- What other names is Spanish Origanum Oil known by?
- What is Spanish Origanum Oil?
- How does Spanish Origanum Oil work?
- Are there safety concerns?
- Dosing considerations for Spanish Origanum Oil.
Aceite de Orégano Español, Coridothymus Capitatus, Huile d'Origan, Huile d'Origan d'Espagne, Origan d'Espagne, Origanum Oil, Satureja Capitata, Sicilian Thyme, Spanish Origanum, Spanish Thyme, Thym d'Espagne, Thymus Capitatus.
Spanish origanum oil comes from a plant called Thymus capitatus and also from various species of an herb called Origanum.
People apply Spanish origanum oil directly to the skin for burns and to prevent and treat infections.
In foods and beverages, Spanish origanum oil is used as a flavoring.
In manufacturing, it is used as a fragrance in soaps, cosmetics, and perfumes.
Insufficient Evidence to Rate Effectiveness for...
- Burns, when applied to the skin.
- Preventing infections, when applied to the skin.
- Treating infections, when applied to the skin.
- Other conditions.
There isn't enough information to know how Spanish origanum oil might work.
Spanish origanum oil is safe for most adults when used in amounts found in foods. The safety of using medicinal amounts, which are typically larger, is not known.
Special Precautions & Warnings:Pregnancy and breast-feeding: Spanish origanum oil is safe for pregnant and breast-feeding women in food amounts. But larger medicinal amounts should be avoided until more is known.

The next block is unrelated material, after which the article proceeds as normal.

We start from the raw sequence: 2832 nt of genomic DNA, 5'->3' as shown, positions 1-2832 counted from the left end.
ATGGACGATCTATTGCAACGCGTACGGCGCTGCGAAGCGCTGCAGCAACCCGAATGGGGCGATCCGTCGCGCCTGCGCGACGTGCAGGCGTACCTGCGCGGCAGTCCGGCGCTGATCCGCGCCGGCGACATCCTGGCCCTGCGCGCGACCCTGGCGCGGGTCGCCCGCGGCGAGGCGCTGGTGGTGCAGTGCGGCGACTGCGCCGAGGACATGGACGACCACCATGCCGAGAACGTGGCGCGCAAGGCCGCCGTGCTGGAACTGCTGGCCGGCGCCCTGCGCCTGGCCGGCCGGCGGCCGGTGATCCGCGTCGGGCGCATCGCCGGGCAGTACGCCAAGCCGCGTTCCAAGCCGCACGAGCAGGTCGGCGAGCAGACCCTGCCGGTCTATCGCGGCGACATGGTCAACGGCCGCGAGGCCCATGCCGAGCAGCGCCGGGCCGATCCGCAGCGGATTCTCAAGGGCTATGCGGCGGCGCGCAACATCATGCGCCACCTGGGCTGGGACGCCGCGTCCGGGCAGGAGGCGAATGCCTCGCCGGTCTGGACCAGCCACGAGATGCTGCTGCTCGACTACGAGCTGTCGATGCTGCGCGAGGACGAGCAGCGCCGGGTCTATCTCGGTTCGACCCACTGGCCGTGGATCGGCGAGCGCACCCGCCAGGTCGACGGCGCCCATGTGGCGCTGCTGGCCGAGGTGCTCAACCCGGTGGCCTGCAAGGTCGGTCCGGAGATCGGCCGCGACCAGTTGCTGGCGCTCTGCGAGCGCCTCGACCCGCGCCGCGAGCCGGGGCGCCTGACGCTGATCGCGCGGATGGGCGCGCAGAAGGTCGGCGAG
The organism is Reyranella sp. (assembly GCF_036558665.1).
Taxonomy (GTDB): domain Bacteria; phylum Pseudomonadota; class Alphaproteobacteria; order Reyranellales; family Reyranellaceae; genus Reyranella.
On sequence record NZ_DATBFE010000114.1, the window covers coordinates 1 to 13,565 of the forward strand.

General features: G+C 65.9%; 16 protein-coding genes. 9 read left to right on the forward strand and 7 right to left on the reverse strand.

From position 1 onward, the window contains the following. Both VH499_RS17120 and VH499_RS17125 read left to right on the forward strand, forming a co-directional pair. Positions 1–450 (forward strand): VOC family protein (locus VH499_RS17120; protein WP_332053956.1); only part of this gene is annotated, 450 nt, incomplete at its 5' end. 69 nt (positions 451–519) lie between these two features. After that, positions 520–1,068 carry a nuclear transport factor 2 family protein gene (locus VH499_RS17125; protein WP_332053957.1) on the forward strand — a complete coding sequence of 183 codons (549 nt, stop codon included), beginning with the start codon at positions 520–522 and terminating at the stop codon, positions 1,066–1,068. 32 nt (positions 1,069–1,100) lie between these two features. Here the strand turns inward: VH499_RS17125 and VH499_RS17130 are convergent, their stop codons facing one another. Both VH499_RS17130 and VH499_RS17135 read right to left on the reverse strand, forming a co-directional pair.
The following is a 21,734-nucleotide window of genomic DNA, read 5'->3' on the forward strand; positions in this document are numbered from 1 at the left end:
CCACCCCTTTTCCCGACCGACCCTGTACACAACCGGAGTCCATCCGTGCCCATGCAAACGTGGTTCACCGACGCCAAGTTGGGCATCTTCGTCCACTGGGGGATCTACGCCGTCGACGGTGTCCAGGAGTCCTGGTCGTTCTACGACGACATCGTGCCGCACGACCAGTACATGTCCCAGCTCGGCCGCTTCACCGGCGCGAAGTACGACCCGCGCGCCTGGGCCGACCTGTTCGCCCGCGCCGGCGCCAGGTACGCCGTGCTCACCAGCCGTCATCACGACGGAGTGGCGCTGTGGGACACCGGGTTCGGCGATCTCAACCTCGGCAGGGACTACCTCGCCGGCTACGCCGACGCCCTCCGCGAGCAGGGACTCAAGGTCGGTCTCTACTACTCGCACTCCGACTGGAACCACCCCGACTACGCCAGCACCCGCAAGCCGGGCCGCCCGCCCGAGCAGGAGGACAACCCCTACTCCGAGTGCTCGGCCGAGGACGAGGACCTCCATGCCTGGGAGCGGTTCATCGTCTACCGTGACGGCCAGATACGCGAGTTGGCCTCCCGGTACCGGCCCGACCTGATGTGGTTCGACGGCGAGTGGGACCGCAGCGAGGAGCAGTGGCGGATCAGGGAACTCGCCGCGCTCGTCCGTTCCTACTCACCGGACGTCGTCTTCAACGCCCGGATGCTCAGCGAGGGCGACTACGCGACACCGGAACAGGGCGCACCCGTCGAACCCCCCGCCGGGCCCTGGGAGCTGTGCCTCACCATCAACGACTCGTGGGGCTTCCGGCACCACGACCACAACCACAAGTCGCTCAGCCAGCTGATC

The appropriate dose of Spanish origanum oil depends on several factors such as the user's age, health, and several other conditions. At this time there is not enough scientific information to determine an appropriate range of doses for Spanish origanum oil. Keep in mind that natural products are not always necessarily safe and dosages can be important. Be sure to follow relevant directions on product labels and consult your pharmacist or physician or other healthcare professional before using.
Natural Medicines Comprehensive Database rates effectiveness based on scientific evidence according to the following scale: Effective, Likely Effective, Possibly Effective, Possibly Ineffective, Likely Ineffective, and Insufficient Evidence to Rate (detailed description of each of the ratings).
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Electronic Code of Federal Regulations. Title 21. Part 182 -- Substances Generally Recognized As Safe. Available at: https://www.accessdata.fda.gov/scripts/cdrh/cfdocs/cfcfr/CFRSearch.cfm?CFRPart=182
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